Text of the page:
How Dogs Work
Date______________________________ Per_______
Natural selection is the process that Darwin proposed as the mechanism behind evolution. There is genetic
diversity (variation) within any population, which is caused by slight mutations in the DNA of every organism,
as well as gene swapping during sexual reproduction. In animals, this genetic diversity includes physical and
behavioral differences. Animals may be slightly bigger or smaller, differently colored, faster or slower, or more
or less aggressive. Some of these characteristics are neutral -- they neither benefit nor harm the individual that
has them. However, some of these qualities affect the ability of the individual to survive and reproduce.
Animals that need to hide but are oddly colored and more visible than the rest of their species will probably die
young without offspring. When that happens, the genetic variations that cause that odd coloration will be lost.
This trait is selected against. Conversely, animals that have a beneficial quality will survive better and
reproduce more, increasing the proportion of those traits in the population. As those traits become more
common, the population overall changes as it becomes better suited to its environment. This is evolution.
Artificial selection is a similar process, but people select the traits that continue instead of "survival of the
fittest." Traits favored by people may or may not be directly beneficial to the animal, but it doesn't matter as
much because these are the animals that people choose to breed. For example, artificial selection for
increasingly large heads in bulldogs means that many bulldog puppies cannot be born on their own, and require
This is not a trait favored in nature, but with the aid of veterinary medicine, it's possible to select for an animal
with these qualities. Artificial selection is the process that allowed humans to naturally breed fruits, vegetables,
and livestock to be bigger, juicer, breed faster, etc.
Where did all the diversity in dogs come from? Studies conducted on Russian fox farms may reveal the answer.
In the 1950s, Russian scientist Dmitri Belyaev began selectively breeding captive silver foxes on a fur farm
with the idea of making them tamer and easier to handle. He carefully chose foxes that were more tolerant of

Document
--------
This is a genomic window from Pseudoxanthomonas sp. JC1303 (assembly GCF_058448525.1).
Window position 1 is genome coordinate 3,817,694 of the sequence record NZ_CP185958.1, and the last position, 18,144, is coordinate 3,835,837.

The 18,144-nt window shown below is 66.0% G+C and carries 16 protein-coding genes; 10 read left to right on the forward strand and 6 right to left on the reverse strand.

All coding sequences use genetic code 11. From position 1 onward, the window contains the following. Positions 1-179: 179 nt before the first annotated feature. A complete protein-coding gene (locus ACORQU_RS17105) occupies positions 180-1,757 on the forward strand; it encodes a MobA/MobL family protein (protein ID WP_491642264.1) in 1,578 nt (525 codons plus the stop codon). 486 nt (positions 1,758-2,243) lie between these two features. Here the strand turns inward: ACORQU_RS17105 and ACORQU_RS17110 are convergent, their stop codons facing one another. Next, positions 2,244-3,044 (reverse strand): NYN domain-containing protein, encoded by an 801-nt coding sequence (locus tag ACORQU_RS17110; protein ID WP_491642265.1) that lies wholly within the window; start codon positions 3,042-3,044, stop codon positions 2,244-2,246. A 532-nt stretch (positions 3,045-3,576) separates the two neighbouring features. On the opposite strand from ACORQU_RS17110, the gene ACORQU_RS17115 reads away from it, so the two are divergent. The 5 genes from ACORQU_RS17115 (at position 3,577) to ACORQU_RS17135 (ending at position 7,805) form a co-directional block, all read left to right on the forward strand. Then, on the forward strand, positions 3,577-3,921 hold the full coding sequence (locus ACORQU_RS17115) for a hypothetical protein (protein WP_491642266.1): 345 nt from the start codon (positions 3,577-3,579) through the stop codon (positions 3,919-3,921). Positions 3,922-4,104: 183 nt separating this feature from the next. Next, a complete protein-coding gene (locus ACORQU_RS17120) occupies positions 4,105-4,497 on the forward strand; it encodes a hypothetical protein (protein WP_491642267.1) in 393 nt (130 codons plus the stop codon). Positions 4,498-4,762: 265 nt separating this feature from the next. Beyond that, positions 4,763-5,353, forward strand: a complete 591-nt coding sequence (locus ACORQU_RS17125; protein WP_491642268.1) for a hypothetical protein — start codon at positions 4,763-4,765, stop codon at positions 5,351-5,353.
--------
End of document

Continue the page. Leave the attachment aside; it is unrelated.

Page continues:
humans than the rest. Over a few generations of breeding, the foxes became tamer. However, they also
developed strange coat colors and other odd characteristics, such as floppy ears and curly tails. Belyaev's new
foxes barked more, and the females came into heat more often and younger than their ancestors. In fact,
Belyaev's foxes had exactly the same kinds of qualities we see in dogs, but never in wolves. Why should
selecting for tamer animals also create individuals with all these unusual physical qualities?
The theory is that by selecting for individuals that are friendlier and less suspicious of humans, you also affect
some aspects of the developmental process. You're breeding animals that are more puppy-like in their behavior.
Linked to the genes that control this extended puppyhood are other genes that affect coat color. In addition,
when you lengthen the amount of time behavioral development takes, you disrupt some other types of
Based on the research on foxes, some 20,000 – 30,000 years ago the natural selective pressure on early human
village wolves to be tamer might have simultaneously created a population of wolves with all kinds of odd
characteristics. Now you have a group of animals that are smaller and friendlier than wolves and that come in
lots of colors. This is the point at which researchers like the Coppingers say that humans began adopting
puppies and favoring some attributes over others, using artificial selection to create different types of dogs.
It is in this way that dogs have been both naturally and artificially selected. Naturally because of natural
genetic variations among wolves which lead to greater acceptance by humans, and artificially as humans
specifically bred dogs for their shape, color, size, and behavior for thousands of years. Humans are responsible
for over 200 purebred species of dog, from Chihuahua to Great Dane; the variation in traits among dogs are
many. The only thing that identifies dogs as the same species is their ability to create offspring through sexual
reproduction. When two dogs of a different pure-breed have offspring, the offspring are referred to as hybrids,
or mutts.
Reading Questions:
1. Summarize Natural Selection in your own words.
2. Why is genetic diversity (variation) important to Natural Selection?
3. In what ways do humans use artificial selection for our benefit?
4. Write a CEL paragraph that indicates whether you are for or against artificial selection. Make sure
to answer how the modern dog is a product of both natural selection and artificial selection? Cite
information from the text and the film.